In addition, E&P has confirmed an report on The Raw Story that Sen. Richard Durbin (D-Ill.) is circulating a letter among his colleagues that asks President Bush to launch an investigation into how Guckert, who writes under the byline “Jeff Gannon,” gained access to White House press briefings over two years despite having no journalism background and using a false name.

Peace Movement Gears Up for Global Protests on War Anniversary

Last weekend, Plummer attended a conference in the southern state of Missouri that drew several hundred representatives of pacifist groups, former combatants, soldiers' families, and others from 35 U.S. states and Canada.

They gathered to discuss the direction of the anti-war movement for the first time since the start of President George W. Bush's second term.

The meeting was coordinated by United for Peace and Justice (UFPJ), an umbrella coalition of 1,000 national and local anti-war groups. Leslie Cagan, national coordinator of UFPJ, said the conference winnowed dozens of proposals down to a six-point action plan for the coming year.

''We plan to launch a nationwide grassroots educational campaign to reach out to people who are our allies and constituents that we believe are with us but haven't become part of the movement,'' she told IPS.

Very Funny Romance Novel Covers

This page of remixed romance-novel covers is snarfingly funny -- GIMME MY SHIRT BACK, LORD OF THE TUBE SOCKS and many more. Link (via Making Light) [from]

When Multimedia was Black and White

Relive your Hypercard memories.

Solar Tower

The kilometer-high Solar Tower to be built in Australian outback (previous post) has finally purchased a site, and construction may be finished in 2009. Other towers may be built in China and the US. [from]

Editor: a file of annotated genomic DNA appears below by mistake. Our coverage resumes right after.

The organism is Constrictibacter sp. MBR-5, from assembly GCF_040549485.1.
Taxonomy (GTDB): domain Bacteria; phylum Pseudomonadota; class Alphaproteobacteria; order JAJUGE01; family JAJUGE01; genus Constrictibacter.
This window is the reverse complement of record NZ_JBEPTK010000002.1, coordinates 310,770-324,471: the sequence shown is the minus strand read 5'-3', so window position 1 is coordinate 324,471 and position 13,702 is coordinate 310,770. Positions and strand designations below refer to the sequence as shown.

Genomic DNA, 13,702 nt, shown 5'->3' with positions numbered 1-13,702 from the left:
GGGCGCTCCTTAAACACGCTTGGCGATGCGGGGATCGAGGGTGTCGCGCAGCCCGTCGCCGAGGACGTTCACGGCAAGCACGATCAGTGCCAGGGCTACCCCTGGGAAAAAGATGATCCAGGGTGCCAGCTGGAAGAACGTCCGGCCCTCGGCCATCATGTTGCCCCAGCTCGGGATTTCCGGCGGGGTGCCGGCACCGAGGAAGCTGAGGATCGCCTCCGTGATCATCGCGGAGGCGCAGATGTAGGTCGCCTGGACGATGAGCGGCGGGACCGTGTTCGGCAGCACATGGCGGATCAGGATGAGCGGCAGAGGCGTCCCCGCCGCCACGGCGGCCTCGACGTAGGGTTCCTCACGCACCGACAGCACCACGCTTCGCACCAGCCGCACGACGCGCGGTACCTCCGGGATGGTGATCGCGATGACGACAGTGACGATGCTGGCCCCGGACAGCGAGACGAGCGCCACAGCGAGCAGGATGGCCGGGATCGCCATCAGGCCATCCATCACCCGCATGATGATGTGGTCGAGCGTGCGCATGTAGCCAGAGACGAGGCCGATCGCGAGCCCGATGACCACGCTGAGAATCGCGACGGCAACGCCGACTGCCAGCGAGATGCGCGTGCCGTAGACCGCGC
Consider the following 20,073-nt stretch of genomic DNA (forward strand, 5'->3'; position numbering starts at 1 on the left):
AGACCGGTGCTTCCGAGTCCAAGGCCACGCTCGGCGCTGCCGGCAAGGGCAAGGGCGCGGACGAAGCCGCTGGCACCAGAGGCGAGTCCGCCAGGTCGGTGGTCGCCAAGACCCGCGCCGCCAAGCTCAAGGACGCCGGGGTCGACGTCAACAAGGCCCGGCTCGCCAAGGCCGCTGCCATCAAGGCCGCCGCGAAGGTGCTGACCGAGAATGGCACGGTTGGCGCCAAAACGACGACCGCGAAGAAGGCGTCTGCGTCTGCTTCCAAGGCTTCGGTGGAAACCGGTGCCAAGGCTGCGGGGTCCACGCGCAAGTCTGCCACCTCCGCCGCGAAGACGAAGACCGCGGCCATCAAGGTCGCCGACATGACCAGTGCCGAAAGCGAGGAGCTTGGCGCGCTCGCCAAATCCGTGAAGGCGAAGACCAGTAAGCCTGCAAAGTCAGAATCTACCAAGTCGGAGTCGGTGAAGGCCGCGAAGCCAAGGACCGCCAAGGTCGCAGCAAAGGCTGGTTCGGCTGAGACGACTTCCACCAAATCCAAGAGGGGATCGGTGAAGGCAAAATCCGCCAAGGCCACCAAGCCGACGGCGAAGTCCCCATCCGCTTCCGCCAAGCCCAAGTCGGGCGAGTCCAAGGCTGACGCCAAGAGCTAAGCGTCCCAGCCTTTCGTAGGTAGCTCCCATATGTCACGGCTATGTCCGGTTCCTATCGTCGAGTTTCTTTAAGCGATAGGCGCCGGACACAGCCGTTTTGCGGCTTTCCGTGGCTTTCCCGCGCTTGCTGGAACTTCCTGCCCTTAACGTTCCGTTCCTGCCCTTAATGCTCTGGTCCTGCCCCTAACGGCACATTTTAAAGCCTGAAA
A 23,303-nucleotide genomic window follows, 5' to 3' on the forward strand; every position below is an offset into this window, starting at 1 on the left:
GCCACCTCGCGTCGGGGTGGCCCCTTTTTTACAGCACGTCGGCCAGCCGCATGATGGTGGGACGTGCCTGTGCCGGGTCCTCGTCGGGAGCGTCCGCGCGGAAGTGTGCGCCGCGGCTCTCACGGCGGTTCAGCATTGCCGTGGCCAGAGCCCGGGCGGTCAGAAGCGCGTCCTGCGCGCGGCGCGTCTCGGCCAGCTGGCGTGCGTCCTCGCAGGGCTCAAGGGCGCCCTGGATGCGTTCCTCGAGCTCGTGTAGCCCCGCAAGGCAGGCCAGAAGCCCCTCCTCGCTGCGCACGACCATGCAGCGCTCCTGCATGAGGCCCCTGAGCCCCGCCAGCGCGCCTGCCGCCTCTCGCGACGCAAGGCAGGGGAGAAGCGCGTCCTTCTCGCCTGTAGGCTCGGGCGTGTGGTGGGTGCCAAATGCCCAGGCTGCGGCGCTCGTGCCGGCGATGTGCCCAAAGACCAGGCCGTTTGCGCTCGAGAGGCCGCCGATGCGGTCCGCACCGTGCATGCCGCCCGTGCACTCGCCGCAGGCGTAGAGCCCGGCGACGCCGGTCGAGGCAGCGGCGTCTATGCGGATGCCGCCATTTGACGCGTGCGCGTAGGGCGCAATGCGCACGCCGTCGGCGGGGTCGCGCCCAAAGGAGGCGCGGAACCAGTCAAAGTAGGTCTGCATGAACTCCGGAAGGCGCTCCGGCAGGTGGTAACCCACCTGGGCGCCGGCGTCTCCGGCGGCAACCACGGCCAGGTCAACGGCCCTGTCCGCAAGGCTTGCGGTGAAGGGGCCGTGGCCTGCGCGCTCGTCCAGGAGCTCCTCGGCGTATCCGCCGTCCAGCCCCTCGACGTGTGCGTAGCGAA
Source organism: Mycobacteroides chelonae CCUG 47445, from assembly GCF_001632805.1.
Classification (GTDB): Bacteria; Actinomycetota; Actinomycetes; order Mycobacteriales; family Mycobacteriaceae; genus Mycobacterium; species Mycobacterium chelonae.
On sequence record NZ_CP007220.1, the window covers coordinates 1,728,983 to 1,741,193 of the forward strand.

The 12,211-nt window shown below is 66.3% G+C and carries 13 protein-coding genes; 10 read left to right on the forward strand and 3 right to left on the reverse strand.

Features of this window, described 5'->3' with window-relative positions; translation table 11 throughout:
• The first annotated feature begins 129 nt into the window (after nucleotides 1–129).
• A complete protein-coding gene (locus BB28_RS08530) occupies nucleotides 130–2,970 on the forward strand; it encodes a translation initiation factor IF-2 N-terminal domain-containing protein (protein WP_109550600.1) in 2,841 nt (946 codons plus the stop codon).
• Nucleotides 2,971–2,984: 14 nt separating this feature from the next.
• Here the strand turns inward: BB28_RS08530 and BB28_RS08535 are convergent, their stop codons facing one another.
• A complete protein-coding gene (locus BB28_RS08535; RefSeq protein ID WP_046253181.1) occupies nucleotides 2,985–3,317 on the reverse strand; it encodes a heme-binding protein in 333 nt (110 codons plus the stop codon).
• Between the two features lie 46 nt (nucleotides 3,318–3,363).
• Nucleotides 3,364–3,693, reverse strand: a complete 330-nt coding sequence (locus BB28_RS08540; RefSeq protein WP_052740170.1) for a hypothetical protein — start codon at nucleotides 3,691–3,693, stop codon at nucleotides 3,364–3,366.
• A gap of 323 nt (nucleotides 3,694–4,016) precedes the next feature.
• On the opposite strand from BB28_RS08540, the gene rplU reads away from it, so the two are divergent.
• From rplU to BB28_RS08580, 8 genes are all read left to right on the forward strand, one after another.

Thursday, February 24, 2005

Ban on Swastika Rejected

The European Union abandoned a plan to ban Nazi symbols throughout it's member nations. The ban was strongly supported by German Ministers of Parliament after British Prince Harry wore Nazi insignia to a costume party. Among those opposed to the ban was the Hindu Forum of Britain (press release) who launched a campaign to reclaim the Swastika. The symbol its self was in Frequent popular use before WWII. Anti-Communists in former Soviet Block countries sought to expand the ban to communist emblems. Searching for different points of views on this came up with an earlier story of interfaith conflict over meaning, and a parallel to the European debate going on in New Zealand. [from]

Background on Frank Luntz: The Man Behind the Leaked GOP Strategy Paper

  • During the height of the war in Iraq, he conducted televised sessions in Cairo, Paris, and elsewhere for MSNBC.
  • In April 2003 Luntz made headlines when a memo - "The Environment: a cleaner, safer, healthier America" ( - he prepared for GOP leaders on how to win "the environmental communications battle" was leaked to the press.
  • In May 2003 another memo attributed to The Luntz Research Companies and The Israel Project was leaked. It outlined how American Jewish leaders should incorporate the war in Iraq into their public comments about Israel: "Israeli Communications Priorities 2003" (
  • In March 2004, Grist magazine ( memo (PDF) ( sent out in February 2004 discussing Americans' intense feelings on the subject of water: "Young and old, Democrat AND Republican, the demand for clean water is universal. More importantly, the public is willing to pay for it . An overwhelming majority of Americans - 91 percent - agree that 'if, as a country, we are willing to invest BILLIONS of dollars annually in highways and airways, we certainly should be willing to make the necessary investments in our nation's waterways. '" [The italic and bold flourishes are Luntz Research's own.] reported on an emphatic
  • "Communicating the Principles of Prevention and Protection in the War on Terror" (, mentioned on the PBS TV show "Now with Bill Moyers", apparently prepared for the Bush Administration, full of guidance on specific words, phrases, and context to use when talking about the policy of pre-emption and the war in Iraq." This advice included: "No speech about homeland security or Iraq should begin without a reference to 9/11"